CA K. Jitendra Babu
1. Customs Notification 102/97 Dt.14.09.2007 permitted importers to claim refund of Special Additional Customs Duty (SACD) paid on the imported goods, provided such imported goods are sold in the domestic market on payment of VAT/Sales Tax.
2. In case of some of the imported materials, rate of VAT applicable on sale in domestic market as per VAT Act of the concerned
State is lower than the SACD rate. Further, in some of the cases, the rate of VAT applicable on some of the imported material is Nil.
3. Customs department has been rejecting the refund claims of the importers in case the rate of VAT is either Nil or less than SACD rate on the ground that refund is admissible only in case the rate of VAT is equal to or more than SACD rate of 4%.
4. SACD was imposed with an intention to create level playing field between imported goods and indigenous goods by levying duty on imported goods equivalent to Sales Tax/VAT. SACD is refundable to the importer in case the goods re-sold in the domestic market. The objective of refunding the SACD is avoidance of double taxation, since the importer is incurring VAT/CST again on sale of imported goods in domestic market. If the VAT/CST is not leviable or leviable at a rate lower than the SACD rate, then also importer is eligible for refund of SACD paid on import of goods, since the objective of levy of SACD is to create level playing field between imported and indigenous goods. Since indigenous goods are not liable for VAT/CST or liable for VAT/CST at a rate lesser than SACD, the objective of level playing field gets satisfied only on refunding SACD to the importer, since indigenous seller is also not remitting VAT/CST or remitting VAT/CST at a lower rate on sale of goods in domestic market.
5. The issue has been already clarified by the CBEC vide its Circular No.06/2008 Dt.28.04.2008 wherein at para 5.3, it was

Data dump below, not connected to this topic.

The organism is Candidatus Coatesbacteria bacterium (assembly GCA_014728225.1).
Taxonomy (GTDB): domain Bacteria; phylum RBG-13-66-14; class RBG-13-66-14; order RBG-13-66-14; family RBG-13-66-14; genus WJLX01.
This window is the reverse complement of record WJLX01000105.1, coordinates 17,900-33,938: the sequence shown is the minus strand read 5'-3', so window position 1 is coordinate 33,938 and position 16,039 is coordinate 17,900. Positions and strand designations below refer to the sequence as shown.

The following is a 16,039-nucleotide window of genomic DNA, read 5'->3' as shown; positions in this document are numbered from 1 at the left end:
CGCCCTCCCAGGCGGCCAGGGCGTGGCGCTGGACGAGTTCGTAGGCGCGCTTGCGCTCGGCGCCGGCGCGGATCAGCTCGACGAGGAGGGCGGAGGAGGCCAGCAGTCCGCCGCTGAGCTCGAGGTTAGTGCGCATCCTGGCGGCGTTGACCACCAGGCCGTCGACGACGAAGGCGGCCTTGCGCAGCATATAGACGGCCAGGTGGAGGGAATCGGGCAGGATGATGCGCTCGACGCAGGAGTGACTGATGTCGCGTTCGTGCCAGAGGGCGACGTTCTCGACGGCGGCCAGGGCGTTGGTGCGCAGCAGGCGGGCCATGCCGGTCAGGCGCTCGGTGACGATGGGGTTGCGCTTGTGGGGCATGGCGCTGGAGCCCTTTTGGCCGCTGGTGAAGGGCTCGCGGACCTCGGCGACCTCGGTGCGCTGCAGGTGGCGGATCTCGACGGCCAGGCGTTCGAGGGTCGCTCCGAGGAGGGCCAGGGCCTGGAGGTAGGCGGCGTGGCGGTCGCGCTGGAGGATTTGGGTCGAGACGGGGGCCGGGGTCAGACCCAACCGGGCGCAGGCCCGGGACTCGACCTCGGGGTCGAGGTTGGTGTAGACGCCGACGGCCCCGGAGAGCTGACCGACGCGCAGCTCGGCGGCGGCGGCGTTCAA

clarified as under:
“5.3. The exemption contained in the said notification envisages that the importer shall file a refund claim for 4% CVD (“said additional duty of Customs”) paid on imported goods and shall pay on sale of the said goods “appropriate Sales Tax or VAT as the case may be”. Hence, it is clear that there is no stipulation in the notification that the exemption is available only if the rate of ST/VAT is equal to or higher than the rate of additional duty of Customs; nor is there a condition that if the rate of ST/VAT happen to be lower than 4%, the refund would be restricted to the lower amount. As such, it is clarified that it will not be appropriate to reduce the refund amount in such a situation and the entire 4% CVD, if otherwise found eligible, shall be refunded”.
6. In spite of Board circular, the dispute has reached the doors of CESTAT. The controversy has been settled by the Hon ‘ble CESTAT in its judgements in the case of M/s Gazal Overseas Vs. Commissioner of Customs, New Delhi [2015-TIOL-2454-CESTAT-DEL]. Copy of the judgement is attached herewith for ready reference. The CESTAT held that “It is evident from the above clarification of CBEC that even if VAT / Sales tax was less than 4%, the appellant was entitled to refund of SAD which was 4% so long as VAT/sales tax was paid. In other words, so long as appropriate VAT/ Sales tax was paid, SAD refund was admissible even if the appropriate sales tax/ VAT was less than SAD; if the sales tax / VAT was NIL, so be it. In other words what is required in terms of the said notification is payment of appropriate sales tax/ VAT regardless of the rate thereof. It logically follows that if the appropriate rate of sales tax/ VAT was NIL then the appropriate sales tax/ VAT paid will also be NIL”
7. The judgement is brought to the notices of Trade, Industry and Professionals, which will help in resolving pending cases.